The wonder of woollies . . .

For the past six months Whitwell Station in Reepham has been a hotly contested battleground as residents resisted plans to create a travellers' camp. But all that looks ready to change as new owner Lesley Wyatt snuggles into the furry coat of an alpaca and describes her plans establish a colony of the South American animals on the site.

For the past six months Whitwell Station in Reepham has been a hotly contested battleground as residents resisted plans to create a travellers' camp.

But all that looks ready to change as new owner Lesley Wyatt snuggles into the furry coat of an alpaca and describes her plans establish a colony of the South American animals on the site.

Together with her husband, Lee, she hopes to increase their fledgling herd of six alpacas - a smaller, more docile relative of the llama - to about 40 animals.

Tapestry maker and embroiderer Lesley wants to learn how to spin the wool from the animals and open a centre where visitors can learn about the animals and how to make clothing from their coats.

Alpacas are valued for their wool, which comes in 22 natural colours and is used for making blankets, sweaters, hats, gloves, scarves, ponchos and a wide variety of textiles in South America.

The couple hope the centre would become a tourist attraction and plan to erect information boards on the history of Whitwell Station, Marriott's Way and the alpacas.

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Broadland District Council had indicated an interest in using the site as a travellers' camp but it was sold to the Wyatts in November last year.

The couple says they bought the former Victorian railway station because of the rural setting of the 7.78-acre site and their love of period features that lie behind the station's ivy-strewn, red-brick facade.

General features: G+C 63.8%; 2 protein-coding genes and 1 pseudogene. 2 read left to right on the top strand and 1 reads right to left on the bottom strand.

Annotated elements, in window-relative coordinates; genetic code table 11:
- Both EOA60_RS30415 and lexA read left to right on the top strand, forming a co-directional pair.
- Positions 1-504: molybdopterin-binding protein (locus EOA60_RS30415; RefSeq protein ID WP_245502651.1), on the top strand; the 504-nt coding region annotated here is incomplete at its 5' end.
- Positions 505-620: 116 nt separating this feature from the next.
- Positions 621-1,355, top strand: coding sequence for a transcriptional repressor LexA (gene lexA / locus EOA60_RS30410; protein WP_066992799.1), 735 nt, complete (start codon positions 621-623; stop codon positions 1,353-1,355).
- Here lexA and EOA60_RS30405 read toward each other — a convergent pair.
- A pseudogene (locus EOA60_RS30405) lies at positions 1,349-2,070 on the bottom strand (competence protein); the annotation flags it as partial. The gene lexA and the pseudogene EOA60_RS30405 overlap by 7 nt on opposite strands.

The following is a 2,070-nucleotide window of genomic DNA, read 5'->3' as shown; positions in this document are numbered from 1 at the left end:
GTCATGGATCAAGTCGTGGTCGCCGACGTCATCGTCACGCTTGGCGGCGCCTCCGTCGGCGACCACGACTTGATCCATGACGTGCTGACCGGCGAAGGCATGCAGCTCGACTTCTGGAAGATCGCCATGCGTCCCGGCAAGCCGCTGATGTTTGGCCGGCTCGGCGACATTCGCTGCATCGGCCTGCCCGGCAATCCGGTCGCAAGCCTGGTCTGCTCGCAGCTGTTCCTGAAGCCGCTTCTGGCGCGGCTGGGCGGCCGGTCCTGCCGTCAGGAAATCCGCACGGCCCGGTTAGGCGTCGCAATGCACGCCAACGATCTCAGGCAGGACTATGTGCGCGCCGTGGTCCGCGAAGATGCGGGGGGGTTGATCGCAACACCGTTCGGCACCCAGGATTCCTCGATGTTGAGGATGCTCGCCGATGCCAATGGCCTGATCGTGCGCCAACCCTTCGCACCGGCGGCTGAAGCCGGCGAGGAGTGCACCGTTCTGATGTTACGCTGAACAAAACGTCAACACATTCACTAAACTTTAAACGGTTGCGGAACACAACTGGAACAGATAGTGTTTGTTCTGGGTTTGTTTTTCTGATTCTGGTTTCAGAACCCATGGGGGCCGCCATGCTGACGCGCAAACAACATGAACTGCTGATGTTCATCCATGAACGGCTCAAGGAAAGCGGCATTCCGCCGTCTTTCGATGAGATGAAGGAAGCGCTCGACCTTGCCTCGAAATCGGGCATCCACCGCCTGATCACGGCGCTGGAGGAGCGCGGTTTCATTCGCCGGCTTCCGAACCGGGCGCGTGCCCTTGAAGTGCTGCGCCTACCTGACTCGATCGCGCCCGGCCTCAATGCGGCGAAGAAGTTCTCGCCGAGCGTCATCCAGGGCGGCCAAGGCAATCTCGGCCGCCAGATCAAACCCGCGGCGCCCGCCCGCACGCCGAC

Lesley has already painstakingly restored a barn at their home in Bradenham, near Dereham, and plans to renovate the station using historic materials reclaimed from Victorian properties.

Lesley said: “We think this land is spot on for what we want.

“I would like to set it up so people can come in and learn about the animals. Alpacas are very friendly, they are just like little walking teddy bears.

“I would also focus on everything they can produce - teaching skills like weaving and tapestry-making.

“I think the history in these buildings is amazing and without a doubt we will be using as much of the reclaimed bricks and tiles as possible.

“Ideally we will have it open by this time next year.”

The couple have applied to the council for permission to restore the station as a home and a goods shed as a storage and workshop. Their plans to restore the historic features of the building have received support from conservation charity SAVE Britain's Heritage.

Both the Reepham Society and Reepham Town Council have strongly supported the proposals.

The Wyatts' plans for the site will be decided by Broadland District Council at a future meeting - with its next planning meeting taking place on January 31.